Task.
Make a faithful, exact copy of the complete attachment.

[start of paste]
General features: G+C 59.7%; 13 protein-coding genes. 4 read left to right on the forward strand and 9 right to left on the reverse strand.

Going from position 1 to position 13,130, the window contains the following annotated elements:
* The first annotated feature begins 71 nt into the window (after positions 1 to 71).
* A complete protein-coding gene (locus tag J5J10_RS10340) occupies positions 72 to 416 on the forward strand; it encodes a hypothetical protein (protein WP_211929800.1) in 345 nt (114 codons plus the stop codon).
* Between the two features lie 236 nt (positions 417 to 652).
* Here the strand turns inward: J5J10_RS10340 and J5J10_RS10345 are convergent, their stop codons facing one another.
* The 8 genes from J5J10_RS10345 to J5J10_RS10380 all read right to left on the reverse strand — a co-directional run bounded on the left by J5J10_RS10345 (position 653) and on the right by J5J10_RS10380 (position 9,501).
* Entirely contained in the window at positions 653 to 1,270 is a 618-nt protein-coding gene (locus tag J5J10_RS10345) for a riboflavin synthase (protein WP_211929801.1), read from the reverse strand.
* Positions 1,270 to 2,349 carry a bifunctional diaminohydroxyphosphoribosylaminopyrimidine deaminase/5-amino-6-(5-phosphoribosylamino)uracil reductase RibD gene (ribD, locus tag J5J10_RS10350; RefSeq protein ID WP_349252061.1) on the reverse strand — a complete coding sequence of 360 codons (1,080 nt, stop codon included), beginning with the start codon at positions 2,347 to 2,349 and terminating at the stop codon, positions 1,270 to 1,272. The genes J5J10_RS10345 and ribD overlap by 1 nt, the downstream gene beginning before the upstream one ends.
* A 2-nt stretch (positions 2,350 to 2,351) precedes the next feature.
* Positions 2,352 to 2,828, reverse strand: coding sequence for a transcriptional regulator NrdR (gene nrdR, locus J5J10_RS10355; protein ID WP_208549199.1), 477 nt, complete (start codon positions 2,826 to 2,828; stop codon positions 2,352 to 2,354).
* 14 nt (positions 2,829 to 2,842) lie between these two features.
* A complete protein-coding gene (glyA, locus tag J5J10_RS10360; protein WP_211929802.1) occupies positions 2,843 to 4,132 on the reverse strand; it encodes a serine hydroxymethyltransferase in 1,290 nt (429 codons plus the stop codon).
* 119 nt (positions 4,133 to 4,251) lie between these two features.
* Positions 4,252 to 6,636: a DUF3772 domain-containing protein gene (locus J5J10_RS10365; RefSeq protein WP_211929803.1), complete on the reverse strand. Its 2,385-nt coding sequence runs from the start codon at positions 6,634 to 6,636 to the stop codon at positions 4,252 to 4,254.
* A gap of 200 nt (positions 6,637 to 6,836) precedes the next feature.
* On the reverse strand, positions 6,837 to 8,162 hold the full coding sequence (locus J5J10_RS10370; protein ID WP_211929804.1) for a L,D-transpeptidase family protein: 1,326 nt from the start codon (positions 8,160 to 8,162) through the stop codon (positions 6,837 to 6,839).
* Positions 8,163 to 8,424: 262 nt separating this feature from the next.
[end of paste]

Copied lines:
General features: G+C 59.7%; 13 protein-coding genes. 4 read left to right on the forward strand and 9 right to left on the reverse strand.

Going from position 1 to position 13,130, the window contains the following annotated elements:
* The first annotated feature begins 71 nt into the window (after positions 1 to 71).
* A complete protein-coding gene (locus tag J5J10_RS10340) occupies positions 72 to 416 on the forward strand; it encodes a hypothetical protein (protein WP_211929800.1) in 345 nt (114 codons plus the stop codon).
* Between the two features lie 236 nt (positions 417 to 652).
* Here the strand turns inward: J5J10_RS10340 and J5J10_RS10345 are convergent, their stop codons facing one another.
* The 8 genes from J5J10_RS10345 to J5J10_RS10380 all read right to left on the reverse strand — a co-directional run bounded on the left by J5J10_RS10345 (position 653) and on the right by J5J10_RS10380 (position 9,501).
* Entirely contained in the window at positions 653 to 1,270 is a 618-nt protein-coding gene (locus tag J5J10_RS10345) for a riboflavin synthase (protein WP_211929801.1), read from the reverse strand.
* Positions 1,270 to 2,349 carry a bifunctional diaminohydroxyphosphoribosylaminopyrimidine deaminase/5-amino-6-(5-phosphoribosylamino)uracil reductase RibD gene (ribD, locus tag J5J10_RS10350; RefSeq protein ID WP_349252061.1) on the reverse strand — a complete coding sequence of 360 codons (1,080 nt, stop codon included), beginning with the start codon at positions 2,347 to 2,349 and terminating at the stop codon, positions 1,270 to 1,272. The genes J5J10_RS10345 and ribD overlap by 1 nt, the downstream gene beginning before the upstream one ends.
* A 2-nt stretch (positions 2,350 to 2,351) precedes the next feature.
* Positions 2,352 to 2,828, reverse strand: coding sequence for a transcriptional regulator NrdR (gene nrdR, locus J5J10_RS10355; protein ID WP_208549199.1), 477 nt, complete (start codon positions 2,826 to 2,828; stop codon positions 2,352 to 2,354).
* 14 nt (positions 2,829 to 2,842) lie between these two features.
* A complete protein-coding gene (glyA, locus tag J5J10_RS10360; protein WP_211929802.1) occupies positions 2,843 to 4,132 on the reverse strand; it encodes a serine hydroxymethyltransferase in 1,290 nt (429 codons plus the stop codon).
* 119 nt (positions 4,133 to 4,251) lie between these two features.
* Positions 4,252 to 6,636: a DUF3772 domain-containing protein gene (locus J5J10_RS10365; RefSeq protein WP_211929803.1), complete on the reverse strand. Its 2,385-nt coding sequence runs from the start codon at positions 6,634 to 6,636 to the stop codon at positions 4,252 to 4,254.
* A gap of 200 nt (positions 6,637 to 6,836) precedes the next feature.
* On the reverse strand, positions 6,837 to 8,162 hold the full coding sequence (locus J5J10_RS10370; protein ID WP_211929804.1) for a L,D-transpeptidase family protein: 1,326 nt from the start codon (positions 8,160 to 8,162) through the stop codon (positions 6,837 to 6,839).
* Positions 8,163 to 8,424: 262 nt separating this feature from the next.